• First, the principle of the first embodiment of the present invention will be described. In the first embodiment, in association with an input data represented by an integer value, the bit number of an output data is made larger than that of the input data in an LUT for reading a prescribed basic data, the decimal part of the output data approximate to the basic data is represented by the increased bit number, and the expected value of the output data is brought near to the basic data by statistical processing. The definite description will be given in the following.
  • An input data to the lookup table is represented by x, the data which is made near the basic data represented by a larger number of bits outputted from the lookup table is represented by Y, and a variable data outputted from variable data generating means is represented by R. The bit number of the data Y outputted from the lookup table is larger than that of the input data x.
  • Now, the bit number of the input data x is m and the bit number of the output data Y from the lookup table is n (n > m). The data Y can be divided into higher order m bit data YU corresponding to the integer part and the lower order (n - m) bit data YL corresponding to the decimal part. The bit number of the variable data R is (n - m) which is the same as that of the lower order bit data YL.
  • Therefore, the data Y outputted from the lookup table can be represented by
    Y = YU·2 n-m + YL
    In consideration of the decimal point, it can be represented by
    Figure imgb0001
  • The comparing means compares the lower order bit data YL with the variable data R and outputs 1 bit signal of "1" to the adder means when YL > R, and outputs 1 bit signal of "0" when YL ≦ R.
  • The adder means adds the 1 bit signal of "1" or "0" from the comparing means to the higher order bit data YU of the data Y outputted from the lookup table.
  • More specifically, when YL > R, the final output data y will be the higher order bit data YU with "1" added to the least significant bit (LSB) thereof. When YL ≦ R, there is no such addition and the higher order bit data YU directly becomes the final output data Y.
  • Since the bit number of the lower order bit data YL and of the variable data R is (n - m), the probability P₁ of YL > R will be

    P₁ = YL/2n-m      (2)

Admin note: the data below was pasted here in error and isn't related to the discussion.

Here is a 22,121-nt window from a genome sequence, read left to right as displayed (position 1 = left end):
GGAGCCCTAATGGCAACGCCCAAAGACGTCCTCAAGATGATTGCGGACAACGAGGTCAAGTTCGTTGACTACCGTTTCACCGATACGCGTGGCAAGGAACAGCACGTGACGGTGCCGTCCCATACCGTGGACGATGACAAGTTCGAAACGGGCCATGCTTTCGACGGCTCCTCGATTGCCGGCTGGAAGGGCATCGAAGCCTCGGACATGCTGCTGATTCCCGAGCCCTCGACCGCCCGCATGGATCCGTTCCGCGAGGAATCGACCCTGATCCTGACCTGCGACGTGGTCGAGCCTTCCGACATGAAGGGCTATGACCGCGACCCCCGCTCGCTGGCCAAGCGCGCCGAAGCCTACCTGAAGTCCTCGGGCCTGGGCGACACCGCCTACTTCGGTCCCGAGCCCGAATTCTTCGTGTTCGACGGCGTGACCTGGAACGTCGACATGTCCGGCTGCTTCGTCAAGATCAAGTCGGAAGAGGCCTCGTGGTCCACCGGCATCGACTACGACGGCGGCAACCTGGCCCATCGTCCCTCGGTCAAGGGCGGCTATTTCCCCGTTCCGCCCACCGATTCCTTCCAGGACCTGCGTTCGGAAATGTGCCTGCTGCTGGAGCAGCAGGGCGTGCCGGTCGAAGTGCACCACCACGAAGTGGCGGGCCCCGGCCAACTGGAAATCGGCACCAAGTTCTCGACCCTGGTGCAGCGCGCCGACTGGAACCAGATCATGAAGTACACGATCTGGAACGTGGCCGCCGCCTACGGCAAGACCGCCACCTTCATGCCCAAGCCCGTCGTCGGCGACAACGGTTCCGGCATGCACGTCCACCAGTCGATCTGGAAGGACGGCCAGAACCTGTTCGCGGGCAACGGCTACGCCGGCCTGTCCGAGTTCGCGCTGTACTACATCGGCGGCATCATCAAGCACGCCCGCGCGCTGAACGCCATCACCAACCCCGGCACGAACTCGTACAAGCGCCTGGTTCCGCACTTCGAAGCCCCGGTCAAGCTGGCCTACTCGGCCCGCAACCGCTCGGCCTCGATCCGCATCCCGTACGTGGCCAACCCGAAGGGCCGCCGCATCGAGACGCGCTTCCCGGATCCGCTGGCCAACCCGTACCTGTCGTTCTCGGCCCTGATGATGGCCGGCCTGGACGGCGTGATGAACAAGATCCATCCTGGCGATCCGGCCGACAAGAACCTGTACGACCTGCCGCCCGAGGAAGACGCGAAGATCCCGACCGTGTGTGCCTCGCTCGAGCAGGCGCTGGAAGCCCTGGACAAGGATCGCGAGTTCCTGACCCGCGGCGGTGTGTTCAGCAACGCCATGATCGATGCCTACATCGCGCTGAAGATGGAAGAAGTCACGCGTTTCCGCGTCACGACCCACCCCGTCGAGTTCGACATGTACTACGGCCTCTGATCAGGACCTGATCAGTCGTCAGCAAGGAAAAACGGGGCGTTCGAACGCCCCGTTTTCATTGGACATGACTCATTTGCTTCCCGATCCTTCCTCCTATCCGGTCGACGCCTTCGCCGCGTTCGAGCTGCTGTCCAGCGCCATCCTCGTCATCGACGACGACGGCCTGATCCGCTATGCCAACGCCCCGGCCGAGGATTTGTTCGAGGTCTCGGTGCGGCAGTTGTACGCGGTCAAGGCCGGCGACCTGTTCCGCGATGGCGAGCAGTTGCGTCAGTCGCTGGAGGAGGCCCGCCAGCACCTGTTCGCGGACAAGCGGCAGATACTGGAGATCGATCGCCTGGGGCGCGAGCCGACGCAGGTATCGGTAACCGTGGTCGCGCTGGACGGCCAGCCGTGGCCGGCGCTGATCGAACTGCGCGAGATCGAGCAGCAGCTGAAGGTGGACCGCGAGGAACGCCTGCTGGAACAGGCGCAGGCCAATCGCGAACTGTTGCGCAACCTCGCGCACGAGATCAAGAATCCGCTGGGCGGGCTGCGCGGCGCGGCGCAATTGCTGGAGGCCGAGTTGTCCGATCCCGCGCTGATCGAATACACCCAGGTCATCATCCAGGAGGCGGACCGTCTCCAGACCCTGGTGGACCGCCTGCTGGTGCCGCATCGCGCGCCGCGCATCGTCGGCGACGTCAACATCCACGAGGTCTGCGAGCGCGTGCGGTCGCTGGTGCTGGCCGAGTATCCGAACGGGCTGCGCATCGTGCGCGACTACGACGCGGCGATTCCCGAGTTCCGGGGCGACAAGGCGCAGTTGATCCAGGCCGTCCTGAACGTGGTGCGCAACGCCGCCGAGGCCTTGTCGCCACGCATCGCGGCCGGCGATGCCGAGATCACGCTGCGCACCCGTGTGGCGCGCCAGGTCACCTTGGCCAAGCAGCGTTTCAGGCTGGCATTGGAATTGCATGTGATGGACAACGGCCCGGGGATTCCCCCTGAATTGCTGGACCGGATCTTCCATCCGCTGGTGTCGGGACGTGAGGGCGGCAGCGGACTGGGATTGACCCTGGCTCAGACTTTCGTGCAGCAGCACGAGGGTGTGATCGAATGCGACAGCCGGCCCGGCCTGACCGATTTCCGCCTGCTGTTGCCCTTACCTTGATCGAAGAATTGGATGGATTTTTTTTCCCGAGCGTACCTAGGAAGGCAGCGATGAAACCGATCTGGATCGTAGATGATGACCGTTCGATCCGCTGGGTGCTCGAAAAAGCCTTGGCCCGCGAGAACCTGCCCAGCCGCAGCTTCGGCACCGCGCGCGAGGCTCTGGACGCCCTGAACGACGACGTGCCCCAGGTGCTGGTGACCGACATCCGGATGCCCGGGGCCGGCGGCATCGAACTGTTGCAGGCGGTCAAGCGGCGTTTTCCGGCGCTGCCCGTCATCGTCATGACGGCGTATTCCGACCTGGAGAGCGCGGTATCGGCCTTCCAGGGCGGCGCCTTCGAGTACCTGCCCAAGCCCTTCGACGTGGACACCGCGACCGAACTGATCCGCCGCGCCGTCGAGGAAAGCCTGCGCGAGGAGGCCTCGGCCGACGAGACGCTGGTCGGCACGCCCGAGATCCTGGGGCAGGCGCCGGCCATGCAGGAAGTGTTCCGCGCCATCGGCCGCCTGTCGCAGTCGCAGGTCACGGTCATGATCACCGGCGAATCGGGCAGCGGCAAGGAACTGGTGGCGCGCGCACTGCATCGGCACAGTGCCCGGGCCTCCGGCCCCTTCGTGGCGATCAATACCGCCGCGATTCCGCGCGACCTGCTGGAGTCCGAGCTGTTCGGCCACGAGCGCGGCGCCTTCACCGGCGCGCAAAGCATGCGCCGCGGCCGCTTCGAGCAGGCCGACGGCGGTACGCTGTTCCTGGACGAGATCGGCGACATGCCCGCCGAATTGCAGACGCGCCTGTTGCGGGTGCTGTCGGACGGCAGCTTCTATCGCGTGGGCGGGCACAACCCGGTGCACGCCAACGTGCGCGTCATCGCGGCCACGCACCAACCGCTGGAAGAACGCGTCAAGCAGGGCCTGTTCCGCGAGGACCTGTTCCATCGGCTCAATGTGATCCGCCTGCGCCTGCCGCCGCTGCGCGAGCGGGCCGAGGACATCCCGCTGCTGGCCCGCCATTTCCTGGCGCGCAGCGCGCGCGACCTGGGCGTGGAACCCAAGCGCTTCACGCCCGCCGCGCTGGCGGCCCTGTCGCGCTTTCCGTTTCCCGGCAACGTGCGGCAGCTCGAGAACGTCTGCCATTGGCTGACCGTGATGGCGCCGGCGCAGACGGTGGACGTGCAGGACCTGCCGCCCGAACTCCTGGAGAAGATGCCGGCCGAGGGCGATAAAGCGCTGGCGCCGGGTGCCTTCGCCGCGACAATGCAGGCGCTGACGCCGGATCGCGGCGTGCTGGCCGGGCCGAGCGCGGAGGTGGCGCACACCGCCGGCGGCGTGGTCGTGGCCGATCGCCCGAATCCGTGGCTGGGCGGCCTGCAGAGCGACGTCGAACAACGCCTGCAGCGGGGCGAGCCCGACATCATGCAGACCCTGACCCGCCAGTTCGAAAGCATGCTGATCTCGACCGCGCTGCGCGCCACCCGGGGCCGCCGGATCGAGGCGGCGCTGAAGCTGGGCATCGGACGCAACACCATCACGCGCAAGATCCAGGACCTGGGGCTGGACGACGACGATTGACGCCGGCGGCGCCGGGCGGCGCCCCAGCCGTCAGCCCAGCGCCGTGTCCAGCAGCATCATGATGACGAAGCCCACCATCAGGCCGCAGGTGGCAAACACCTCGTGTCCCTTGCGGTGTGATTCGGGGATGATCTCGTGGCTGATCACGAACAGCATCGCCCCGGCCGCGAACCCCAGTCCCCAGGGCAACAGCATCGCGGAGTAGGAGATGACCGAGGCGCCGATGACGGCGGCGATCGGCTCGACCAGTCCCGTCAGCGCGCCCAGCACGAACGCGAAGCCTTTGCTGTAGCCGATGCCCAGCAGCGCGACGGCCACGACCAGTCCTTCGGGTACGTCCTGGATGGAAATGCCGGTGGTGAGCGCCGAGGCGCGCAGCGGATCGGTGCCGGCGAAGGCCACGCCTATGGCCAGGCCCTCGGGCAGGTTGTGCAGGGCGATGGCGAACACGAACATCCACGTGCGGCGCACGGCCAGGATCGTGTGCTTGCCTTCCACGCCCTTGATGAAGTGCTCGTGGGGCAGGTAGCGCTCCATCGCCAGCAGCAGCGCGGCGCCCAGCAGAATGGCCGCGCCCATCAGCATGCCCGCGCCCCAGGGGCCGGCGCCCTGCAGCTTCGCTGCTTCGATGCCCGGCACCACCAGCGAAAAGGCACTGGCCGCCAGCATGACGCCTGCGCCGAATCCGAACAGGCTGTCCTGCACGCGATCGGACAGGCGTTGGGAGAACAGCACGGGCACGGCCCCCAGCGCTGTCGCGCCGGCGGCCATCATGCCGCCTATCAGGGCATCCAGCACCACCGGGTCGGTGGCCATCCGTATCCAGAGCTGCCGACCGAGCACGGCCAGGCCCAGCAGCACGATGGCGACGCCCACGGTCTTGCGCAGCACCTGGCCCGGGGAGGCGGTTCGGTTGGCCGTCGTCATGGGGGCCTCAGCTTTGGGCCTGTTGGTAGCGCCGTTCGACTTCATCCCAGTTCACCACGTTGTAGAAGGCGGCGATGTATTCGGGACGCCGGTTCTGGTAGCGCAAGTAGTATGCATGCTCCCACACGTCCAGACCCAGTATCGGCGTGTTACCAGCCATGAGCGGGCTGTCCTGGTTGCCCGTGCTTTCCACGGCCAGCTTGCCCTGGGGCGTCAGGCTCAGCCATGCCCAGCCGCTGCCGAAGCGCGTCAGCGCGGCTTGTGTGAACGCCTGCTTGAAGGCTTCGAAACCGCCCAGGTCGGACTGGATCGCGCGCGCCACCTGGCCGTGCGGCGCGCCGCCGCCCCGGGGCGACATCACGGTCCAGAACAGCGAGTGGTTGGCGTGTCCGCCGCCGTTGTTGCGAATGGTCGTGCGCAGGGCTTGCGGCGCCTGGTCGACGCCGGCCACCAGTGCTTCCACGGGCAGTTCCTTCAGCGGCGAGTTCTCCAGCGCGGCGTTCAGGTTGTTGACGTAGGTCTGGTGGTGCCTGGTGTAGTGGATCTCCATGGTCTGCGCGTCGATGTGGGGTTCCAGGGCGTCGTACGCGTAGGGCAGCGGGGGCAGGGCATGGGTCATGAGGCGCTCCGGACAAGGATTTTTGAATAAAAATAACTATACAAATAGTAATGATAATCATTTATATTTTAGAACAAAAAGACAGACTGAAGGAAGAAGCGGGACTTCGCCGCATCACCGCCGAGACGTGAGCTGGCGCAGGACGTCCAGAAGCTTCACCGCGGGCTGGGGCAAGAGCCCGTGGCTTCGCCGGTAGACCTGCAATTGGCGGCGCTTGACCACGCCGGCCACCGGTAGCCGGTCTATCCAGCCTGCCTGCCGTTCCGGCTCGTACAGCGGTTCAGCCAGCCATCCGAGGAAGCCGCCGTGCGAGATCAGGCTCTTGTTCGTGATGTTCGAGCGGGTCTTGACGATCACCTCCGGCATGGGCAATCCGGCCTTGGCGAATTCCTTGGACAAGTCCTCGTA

The probability P₂ of YL ≦ R will be
    P₂ = (1 - YL/2n-m)      (3)
    Therefore, the average value (= expected value) y of the output data y which is the result of addition, will be
    Figure imgb0002
    as is evident from the equations (1) and (4), y = Y, that is, the average value (= expected value) of the output data y coincides with the basic data.
  • It shows that the statistical characteristics of the function of the gradation converting circuit in accordance with the present invention coincides with the functional characteristics of the lookup table whose precision is made higher by increasing the number of bits.
  • In other words, the precision of the statistical characteristics can be improved by increasing the bit number of the lookup table, variable data generating means and of the comparing means, without increasing the bit number of the input and output x and y.
  • More detailed description will be given in the following. For the purpose of comparison, the conventional method shown in Fig. 3B will be described at first.
  • In the prior art, the bit number of the output data y is m when the bit number of the input data x is m. The basic data yobj corresponding to the output data y will be represented by
    yobj = (am-1·2m-1 + am-2·2m-2 + ... + a₁·2¹ + a₀·2⁰) + (a₋₁·2⁻¹ + a₋₂·2⁻² + ... + a-i·2-i ... )      (5)
    where the coefficient of each digit am-1, am-2, ..., a₁, a₀, a₋₁, a₋₂, ..., a-i ... is "0" or "1".
  • For example, the output data y of m bits will be
    y = am-1·2m-1 + ... + a₁·2¹ + a₀·2Í + 1      (6)
    when a₋₁ = "1".
  • It will be
    y = am-1·2m-1 + ... + a₁·2¹ + a₀·2⁰      (7)